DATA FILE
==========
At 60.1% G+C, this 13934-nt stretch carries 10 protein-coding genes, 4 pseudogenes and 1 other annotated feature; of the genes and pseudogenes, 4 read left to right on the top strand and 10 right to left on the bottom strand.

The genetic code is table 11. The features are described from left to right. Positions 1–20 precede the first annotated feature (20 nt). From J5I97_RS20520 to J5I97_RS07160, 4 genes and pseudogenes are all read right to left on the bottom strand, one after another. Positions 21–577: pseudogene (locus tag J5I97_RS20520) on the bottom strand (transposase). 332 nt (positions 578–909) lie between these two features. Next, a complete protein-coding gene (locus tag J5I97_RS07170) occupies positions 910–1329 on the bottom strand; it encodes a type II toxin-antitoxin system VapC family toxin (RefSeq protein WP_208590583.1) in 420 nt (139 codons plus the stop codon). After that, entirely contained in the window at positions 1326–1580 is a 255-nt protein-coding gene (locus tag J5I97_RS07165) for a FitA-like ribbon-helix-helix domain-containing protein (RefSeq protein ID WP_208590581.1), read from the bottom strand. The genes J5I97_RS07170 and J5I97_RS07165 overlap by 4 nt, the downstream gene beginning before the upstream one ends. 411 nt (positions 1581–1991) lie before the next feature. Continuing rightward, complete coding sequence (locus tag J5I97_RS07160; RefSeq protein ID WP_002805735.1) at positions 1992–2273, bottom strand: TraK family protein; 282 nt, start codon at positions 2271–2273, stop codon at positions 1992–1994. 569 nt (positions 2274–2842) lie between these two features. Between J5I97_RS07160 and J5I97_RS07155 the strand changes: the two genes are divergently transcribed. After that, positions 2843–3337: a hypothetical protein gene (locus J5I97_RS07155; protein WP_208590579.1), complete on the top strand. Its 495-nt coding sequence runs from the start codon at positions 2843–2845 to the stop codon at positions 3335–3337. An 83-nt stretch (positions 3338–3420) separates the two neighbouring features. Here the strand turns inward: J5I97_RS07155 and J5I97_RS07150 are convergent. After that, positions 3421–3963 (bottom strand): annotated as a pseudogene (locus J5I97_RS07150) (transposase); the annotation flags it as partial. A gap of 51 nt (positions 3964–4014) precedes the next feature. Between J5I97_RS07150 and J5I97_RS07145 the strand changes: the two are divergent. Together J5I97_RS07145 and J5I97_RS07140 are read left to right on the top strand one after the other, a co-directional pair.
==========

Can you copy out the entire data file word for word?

At 60.1% G+C, this 13934-nt stretch carries 10 protein-coding genes, 4 pseudogenes and 1 other annotated feature; of the genes and pseudogenes, 4 read left to right on the top strand and 10 right to left on the bottom strand.

The genetic code is table 11. The features are described from left to right. Positions 1–20 precede the first annotated feature (20 nt). From J5I97_RS20520 to J5I97_RS07160, 4 genes and pseudogenes are all read right to left on the bottom strand, one after another. Positions 21–577: pseudogene (locus tag J5I97_RS20520) on the bottom strand (transposase). 332 nt (positions 578–909) lie between these two features. Next, a complete protein-coding gene (locus tag J5I97_RS07170) occupies positions 910–1329 on the bottom strand; it encodes a type II toxin-antitoxin system VapC family toxin (RefSeq protein WP_208590583.1) in 420 nt (139 codons plus the stop codon). After that, entirely contained in the window at positions 1326–1580 is a 255-nt protein-coding gene (locus tag J5I97_RS07165) for a FitA-like ribbon-helix-helix domain-containing protein (RefSeq protein ID WP_208590581.1), read from the bottom strand. The genes J5I97_RS07170 and J5I97_RS07165 overlap by 4 nt, the downstream gene beginning before the upstream one ends. 411 nt (positions 1581–1991) lie before the next feature. Continuing rightward, complete coding sequence (locus tag J5I97_RS07160; RefSeq protein ID WP_002805735.1) at positions 1992–2273, bottom strand: TraK family protein; 282 nt, start codon at positions 2271–2273, stop codon at positions 1992–1994. 569 nt (positions 2274–2842) lie between these two features. Between J5I97_RS07160 and J5I97_RS07155 the strand changes: the two genes are divergently transcribed. After that, positions 2843–3337: a hypothetical protein gene (locus J5I97_RS07155; protein WP_208590579.1), complete on the top strand. Its 495-nt coding sequence runs from the start codon at positions 2843–2845 to the stop codon at positions 3335–3337. An 83-nt stretch (positions 3338–3420) separates the two neighbouring features. Here the strand turns inward: J5I97_RS07155 and J5I97_RS07150 are convergent. After that, positions 3421–3963 (bottom strand): annotated as a pseudogene (locus J5I97_RS07150) (transposase); the annotation flags it as partial. A gap of 51 nt (positions 3964–4014) precedes the next feature. Between J5I97_RS07150 and J5I97_RS07145 the strand changes: the two are divergent. Together J5I97_RS07145 and J5I97_RS07140 are read left to right on the top strand one after the other, a co-directional pair.